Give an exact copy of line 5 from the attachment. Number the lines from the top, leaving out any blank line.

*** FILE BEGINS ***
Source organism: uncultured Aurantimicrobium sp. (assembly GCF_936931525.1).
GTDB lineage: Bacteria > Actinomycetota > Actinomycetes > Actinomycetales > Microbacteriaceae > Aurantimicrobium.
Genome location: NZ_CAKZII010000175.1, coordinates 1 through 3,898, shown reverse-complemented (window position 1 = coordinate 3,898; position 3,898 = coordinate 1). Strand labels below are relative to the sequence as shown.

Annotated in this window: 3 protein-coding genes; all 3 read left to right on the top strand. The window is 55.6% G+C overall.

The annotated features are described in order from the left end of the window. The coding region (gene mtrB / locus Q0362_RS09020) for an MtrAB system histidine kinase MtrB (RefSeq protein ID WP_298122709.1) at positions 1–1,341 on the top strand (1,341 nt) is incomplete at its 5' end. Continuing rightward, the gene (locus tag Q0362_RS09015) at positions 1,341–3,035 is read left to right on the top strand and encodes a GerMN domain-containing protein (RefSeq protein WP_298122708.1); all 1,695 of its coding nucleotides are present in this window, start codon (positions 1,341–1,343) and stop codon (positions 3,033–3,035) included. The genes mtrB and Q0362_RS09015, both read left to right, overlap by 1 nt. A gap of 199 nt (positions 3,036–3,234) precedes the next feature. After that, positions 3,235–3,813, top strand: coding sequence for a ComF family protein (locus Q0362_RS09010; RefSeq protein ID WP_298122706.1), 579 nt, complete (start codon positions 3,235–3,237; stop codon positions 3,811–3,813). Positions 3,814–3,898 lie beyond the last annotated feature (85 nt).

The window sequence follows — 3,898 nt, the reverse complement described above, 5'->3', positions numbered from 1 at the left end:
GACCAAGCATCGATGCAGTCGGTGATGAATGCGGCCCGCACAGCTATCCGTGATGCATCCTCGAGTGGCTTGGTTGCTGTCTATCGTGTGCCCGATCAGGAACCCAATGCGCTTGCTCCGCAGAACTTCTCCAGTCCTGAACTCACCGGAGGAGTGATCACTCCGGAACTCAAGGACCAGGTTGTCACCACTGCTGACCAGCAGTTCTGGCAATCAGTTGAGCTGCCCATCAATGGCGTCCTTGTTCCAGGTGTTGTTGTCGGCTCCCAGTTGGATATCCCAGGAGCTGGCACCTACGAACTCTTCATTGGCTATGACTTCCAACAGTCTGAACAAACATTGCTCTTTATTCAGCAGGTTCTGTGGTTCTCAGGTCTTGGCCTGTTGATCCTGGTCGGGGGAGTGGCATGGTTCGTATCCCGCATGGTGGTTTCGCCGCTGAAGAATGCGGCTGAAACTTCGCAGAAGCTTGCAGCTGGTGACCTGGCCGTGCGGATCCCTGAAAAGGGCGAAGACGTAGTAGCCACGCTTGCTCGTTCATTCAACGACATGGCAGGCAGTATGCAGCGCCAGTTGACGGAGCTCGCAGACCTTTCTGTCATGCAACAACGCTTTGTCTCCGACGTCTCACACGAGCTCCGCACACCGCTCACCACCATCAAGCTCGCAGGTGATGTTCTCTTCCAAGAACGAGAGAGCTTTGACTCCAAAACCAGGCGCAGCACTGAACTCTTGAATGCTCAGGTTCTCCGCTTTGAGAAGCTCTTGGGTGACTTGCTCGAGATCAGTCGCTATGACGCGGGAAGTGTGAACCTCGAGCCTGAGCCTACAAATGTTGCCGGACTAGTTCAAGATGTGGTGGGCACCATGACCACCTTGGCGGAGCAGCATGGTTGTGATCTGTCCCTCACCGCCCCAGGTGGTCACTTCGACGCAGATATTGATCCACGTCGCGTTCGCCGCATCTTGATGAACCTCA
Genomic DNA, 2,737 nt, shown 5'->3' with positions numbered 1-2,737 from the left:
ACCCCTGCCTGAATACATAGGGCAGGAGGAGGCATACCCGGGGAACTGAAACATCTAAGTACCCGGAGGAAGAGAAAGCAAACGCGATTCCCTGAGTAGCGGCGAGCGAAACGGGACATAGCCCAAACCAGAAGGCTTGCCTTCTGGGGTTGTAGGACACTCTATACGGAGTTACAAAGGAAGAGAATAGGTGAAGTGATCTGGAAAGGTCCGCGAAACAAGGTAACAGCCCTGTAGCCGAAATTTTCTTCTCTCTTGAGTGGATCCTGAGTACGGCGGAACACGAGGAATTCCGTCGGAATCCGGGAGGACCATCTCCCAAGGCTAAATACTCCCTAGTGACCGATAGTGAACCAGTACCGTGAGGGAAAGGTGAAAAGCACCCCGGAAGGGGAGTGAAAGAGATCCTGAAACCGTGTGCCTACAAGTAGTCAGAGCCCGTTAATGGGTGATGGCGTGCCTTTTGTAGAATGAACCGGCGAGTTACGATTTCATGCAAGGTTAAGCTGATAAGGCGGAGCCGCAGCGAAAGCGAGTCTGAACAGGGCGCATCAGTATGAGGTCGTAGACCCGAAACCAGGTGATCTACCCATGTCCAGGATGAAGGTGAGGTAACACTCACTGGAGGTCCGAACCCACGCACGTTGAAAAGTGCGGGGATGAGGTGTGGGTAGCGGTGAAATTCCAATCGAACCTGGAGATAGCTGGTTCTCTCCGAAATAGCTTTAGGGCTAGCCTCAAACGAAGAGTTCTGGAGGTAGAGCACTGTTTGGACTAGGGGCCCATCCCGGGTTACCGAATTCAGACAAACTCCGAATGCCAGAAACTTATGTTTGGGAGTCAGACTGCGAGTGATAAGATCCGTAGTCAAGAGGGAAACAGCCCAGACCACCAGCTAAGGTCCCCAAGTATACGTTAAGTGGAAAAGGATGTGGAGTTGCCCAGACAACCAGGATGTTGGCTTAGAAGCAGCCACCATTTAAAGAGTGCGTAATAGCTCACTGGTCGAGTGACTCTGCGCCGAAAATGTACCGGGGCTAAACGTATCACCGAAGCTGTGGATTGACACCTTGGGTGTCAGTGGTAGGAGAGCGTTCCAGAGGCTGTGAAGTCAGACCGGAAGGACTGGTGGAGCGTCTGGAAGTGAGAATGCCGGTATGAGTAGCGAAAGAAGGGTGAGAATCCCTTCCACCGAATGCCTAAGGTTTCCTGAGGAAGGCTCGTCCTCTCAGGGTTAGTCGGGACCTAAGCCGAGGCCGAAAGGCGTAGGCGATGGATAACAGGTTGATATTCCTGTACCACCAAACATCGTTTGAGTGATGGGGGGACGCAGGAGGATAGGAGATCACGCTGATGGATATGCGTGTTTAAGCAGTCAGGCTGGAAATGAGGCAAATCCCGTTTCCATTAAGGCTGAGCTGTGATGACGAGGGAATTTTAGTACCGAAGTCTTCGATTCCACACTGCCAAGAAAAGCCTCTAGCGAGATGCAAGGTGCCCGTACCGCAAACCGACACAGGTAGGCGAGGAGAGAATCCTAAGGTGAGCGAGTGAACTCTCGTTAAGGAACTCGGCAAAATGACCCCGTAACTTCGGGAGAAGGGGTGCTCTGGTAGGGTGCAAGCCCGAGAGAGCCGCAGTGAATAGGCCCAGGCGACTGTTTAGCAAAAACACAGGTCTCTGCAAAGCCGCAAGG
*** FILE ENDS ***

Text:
The annotated features are described in order from the left end of the window. The coding region (gene mtrB / locus Q0362_RS09020) for an MtrAB system histidine kinase MtrB (RefSeq protein ID WP_298122709.1) at positions 1–1,341 on the top strand (1,341 nt) is incomplete at its 5' end. Continuing rightward, the gene (locus tag Q0362_RS09015) at positions 1,341–3,035 is read left to right on the top strand and encodes a GerMN domain-containing protein (RefSeq protein WP_298122708.1); all 1,695 of its coding nucleotides are present in this window, start codon (positions 1,341–1,343) and stop codon (positions 3,033–3,035) included. The genes mtrB and Q0362_RS09015, both read left to right, overlap by 1 nt. A gap of 199 nt (positions 3,036–3,234) precedes the next feature. After that, positions 3,235–3,813, top strand: coding sequence for a ComF family protein (locus Q0362_RS09010; RefSeq protein ID WP_298122706.1), 579 nt, complete (start codon positions 3,235–3,237; stop codon positions 3,811–3,813). Positions 3,814–3,898 lie beyond the last annotated feature (85 nt).